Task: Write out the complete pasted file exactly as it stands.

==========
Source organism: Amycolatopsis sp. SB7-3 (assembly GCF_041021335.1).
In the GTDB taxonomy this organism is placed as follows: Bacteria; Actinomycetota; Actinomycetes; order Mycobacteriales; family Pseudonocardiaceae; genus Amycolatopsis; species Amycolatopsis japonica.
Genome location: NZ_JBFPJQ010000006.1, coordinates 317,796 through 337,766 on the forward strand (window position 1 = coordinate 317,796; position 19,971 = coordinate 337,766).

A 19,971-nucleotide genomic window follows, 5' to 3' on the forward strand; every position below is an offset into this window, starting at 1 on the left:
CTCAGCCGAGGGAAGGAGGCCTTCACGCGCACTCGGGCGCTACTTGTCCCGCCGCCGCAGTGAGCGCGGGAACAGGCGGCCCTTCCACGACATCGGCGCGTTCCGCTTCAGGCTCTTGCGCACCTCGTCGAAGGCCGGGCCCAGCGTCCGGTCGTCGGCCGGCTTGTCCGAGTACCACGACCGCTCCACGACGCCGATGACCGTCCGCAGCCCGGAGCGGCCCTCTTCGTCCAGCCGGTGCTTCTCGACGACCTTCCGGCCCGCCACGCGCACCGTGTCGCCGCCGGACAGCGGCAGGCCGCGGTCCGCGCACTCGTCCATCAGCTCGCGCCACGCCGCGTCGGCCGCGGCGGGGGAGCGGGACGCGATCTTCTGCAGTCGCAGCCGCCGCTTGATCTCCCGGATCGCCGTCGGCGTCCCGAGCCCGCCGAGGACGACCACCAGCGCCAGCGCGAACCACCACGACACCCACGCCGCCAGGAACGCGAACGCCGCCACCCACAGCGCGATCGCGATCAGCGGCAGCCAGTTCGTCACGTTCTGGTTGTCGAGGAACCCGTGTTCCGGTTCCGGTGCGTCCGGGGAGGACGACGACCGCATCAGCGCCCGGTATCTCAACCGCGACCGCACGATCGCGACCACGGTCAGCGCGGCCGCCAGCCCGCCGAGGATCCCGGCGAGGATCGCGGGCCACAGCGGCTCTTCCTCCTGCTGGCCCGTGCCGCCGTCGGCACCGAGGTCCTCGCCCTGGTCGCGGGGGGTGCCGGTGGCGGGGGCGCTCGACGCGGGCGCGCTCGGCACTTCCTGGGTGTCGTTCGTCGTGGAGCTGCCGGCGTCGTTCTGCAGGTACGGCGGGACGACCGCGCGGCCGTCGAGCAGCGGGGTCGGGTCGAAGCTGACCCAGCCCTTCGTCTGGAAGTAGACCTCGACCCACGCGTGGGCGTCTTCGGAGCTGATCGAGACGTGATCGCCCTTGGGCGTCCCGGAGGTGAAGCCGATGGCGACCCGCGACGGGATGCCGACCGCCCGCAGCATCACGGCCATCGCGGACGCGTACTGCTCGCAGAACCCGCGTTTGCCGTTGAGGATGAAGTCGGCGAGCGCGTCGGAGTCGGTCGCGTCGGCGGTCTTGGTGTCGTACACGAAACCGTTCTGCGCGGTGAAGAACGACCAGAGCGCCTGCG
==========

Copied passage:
Source organism: Amycolatopsis sp. SB7-3 (assembly GCF_041021335.1).
In the GTDB taxonomy this organism is placed as follows: Bacteria; Actinomycetota; Actinomycetes; order Mycobacteriales; family Pseudonocardiaceae; genus Amycolatopsis; species Amycolatopsis japonica.
Genome location: NZ_JBFPJQ010000006.1, coordinates 317,796 through 337,766 on the forward strand (window position 1 = coordinate 317,796; position 19,971 = coordinate 337,766).

A 19,971-nucleotide genomic window follows, 5' to 3' on the forward strand; every position below is an offset into this window, starting at 1 on the left:
CTCAGCCGAGGGAAGGAGGCCTTCACGCGCACTCGGGCGCTACTTGTCCCGCCGCCGCAGTGAGCGCGGGAACAGGCGGCCCTTCCACGACATCGGCGCGTTCCGCTTCAGGCTCTTGCGCACCTCGTCGAAGGCCGGGCCCAGCGTCCGGTCGTCGGCCGGCTTGTCCGAGTACCACGACCGCTCCACGACGCCGATGACCGTCCGCAGCCCGGAGCGGCCCTCTTCGTCCAGCCGGTGCTTCTCGACGACCTTCCGGCCCGCCACGCGCACCGTGTCGCCGCCGGACAGCGGCAGGCCGCGGTCCGCGCACTCGTCCATCAGCTCGCGCCACGCCGCGTCGGCCGCGGCGGGGGAGCGGGACGCGATCTTCTGCAGTCGCAGCCGCCGCTTGATCTCCCGGATCGCCGTCGGCGTCCCGAGCCCGCCGAGGACGACCACCAGCGCCAGCGCGAACCACCACGACACCCACGCCGCCAGGAACGCGAACGCCGCCACCCACAGCGCGATCGCGATCAGCGGCAGCCAGTTCGTCACGTTCTGGTTGTCGAGGAACCCGTGTTCCGGTTCCGGTGCGTCCGGGGAGGACGACGACCGCATCAGCGCCCGGTATCTCAACCGCGACCGCACGATCGCGACCACGGTCAGCGCGGCCGCCAGCCCGCCGAGGATCCCGGCGAGGATCGCGGGCCACAGCGGCTCTTCCTCCTGCTGGCCCGTGCCGCCGTCGGCACCGAGGTCCTCGCCCTGGTCGCGGGGGGTGCCGGTGGCGGGGGCGCTCGACGCGGGCGCGCTCGGCACTTCCTGGGTGTCGTTCGTCGTGGAGCTGCCGGCGTCGTTCTGCAGGTACGGCGGGACGACCGCGCGGCCGTCGAGCAGCGGGGTCGGGTCGAAGCTGACCCAGCCCTTCGTCTGGAAGTAGACCTCGACCCACGCGTGGGCGTCTTCGGAGCTGATCGAGACGTGATCGCCCTTGGGCGTCCCGGAGGTGAAGCCGATGGCGACCCGCGACGGGATGCCGACCGCCCGCAGCATCACGGCCATCGCGGACGCGTACTGCTCGCAGAACCCGCGTTTGCCGTTGAGGATGAAGTCGGCGAGCGCGTCGGAGTCGGTCGCGTCGGCGGTCTTGGTGTCGTACACGAAACCGTTCTGCGCGGTGAAGAACGACCAGAGCGCCTGCG